Frances Reid

Frances Reid made her first films in Africa in the early 1970’s after teaching as a Peace Corps volunteer in Malawi. In the 1980’s she worked on many notable documentaries as the cinematographer including the Oscar award winning “The Times of Harvey Milk.” In the 1990’s she produced and directed films ranging in subject matter from AIDS in Africa (“The Faces of AIDS) to race relations on college campuses (“Skin Deep”). In 2000 she made the film “Long Night’s Journey into Day” about South Africa’s Truth and Reconciliation Commission. The film won the Grand Jury Award at the Sundance Film Festival and was nominated for an Academy Award. The film is still widely used to discuss the ideas of reconciliation after conflict.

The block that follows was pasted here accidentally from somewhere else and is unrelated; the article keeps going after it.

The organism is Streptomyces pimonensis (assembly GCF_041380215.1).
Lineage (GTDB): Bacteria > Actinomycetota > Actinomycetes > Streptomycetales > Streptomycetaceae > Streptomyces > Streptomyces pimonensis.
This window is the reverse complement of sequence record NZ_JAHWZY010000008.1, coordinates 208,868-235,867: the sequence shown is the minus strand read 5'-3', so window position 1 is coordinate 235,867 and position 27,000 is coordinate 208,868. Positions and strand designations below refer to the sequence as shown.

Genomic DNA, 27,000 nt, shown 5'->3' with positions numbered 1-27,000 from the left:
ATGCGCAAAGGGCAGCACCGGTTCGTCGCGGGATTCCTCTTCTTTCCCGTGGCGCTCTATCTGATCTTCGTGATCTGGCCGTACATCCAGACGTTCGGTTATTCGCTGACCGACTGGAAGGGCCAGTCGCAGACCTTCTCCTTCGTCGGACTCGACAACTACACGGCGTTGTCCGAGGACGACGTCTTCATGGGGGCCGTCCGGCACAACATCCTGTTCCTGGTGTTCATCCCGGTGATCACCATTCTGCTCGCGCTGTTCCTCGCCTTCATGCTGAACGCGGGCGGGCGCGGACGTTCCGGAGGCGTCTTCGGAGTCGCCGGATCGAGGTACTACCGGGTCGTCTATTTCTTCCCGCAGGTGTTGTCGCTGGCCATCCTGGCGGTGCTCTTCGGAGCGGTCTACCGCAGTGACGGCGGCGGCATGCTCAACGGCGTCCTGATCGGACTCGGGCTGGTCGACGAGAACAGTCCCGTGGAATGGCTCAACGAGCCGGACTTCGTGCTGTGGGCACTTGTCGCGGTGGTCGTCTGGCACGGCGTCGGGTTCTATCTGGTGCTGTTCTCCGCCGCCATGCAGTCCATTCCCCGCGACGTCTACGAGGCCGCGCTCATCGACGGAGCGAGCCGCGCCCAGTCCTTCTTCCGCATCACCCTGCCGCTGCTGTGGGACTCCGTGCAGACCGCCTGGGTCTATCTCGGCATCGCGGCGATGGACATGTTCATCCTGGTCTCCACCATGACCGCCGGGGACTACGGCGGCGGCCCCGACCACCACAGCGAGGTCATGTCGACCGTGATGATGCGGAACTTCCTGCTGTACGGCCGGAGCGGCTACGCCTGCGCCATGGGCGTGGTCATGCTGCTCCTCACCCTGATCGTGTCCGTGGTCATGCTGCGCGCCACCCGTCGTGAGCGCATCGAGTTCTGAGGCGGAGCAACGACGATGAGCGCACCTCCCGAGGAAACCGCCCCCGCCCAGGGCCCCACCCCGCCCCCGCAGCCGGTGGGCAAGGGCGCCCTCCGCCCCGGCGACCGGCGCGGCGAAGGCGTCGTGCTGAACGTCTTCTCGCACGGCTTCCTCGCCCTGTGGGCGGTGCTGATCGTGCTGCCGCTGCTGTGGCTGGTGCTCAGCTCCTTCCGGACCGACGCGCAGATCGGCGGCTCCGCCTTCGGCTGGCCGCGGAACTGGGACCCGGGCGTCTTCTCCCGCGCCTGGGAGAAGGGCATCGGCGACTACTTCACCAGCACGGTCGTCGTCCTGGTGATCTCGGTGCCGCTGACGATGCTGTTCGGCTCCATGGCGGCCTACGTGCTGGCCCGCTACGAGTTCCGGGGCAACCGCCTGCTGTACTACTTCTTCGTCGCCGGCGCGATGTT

Frances has traveled extensively and spoken and taught with her films. She has done screenings of her films for the Council on Foreign Relations, for Congress, for Detroit Summer, for the Kennedy School of Government, and throughout the world including in Belfast, Jerusalem, Ramallah, and South Africa. She has taught filmmaking in the United States including at the U.C. Berkeley Graduate School of Journalism, and in South Africa where she taught documentary filmmaking fundamentals to a group of young journalism students and ANC activists returned from exile. She has mentored many young filmmakers, and has twice served as a directing advisor to the Sundance Documentary Labs.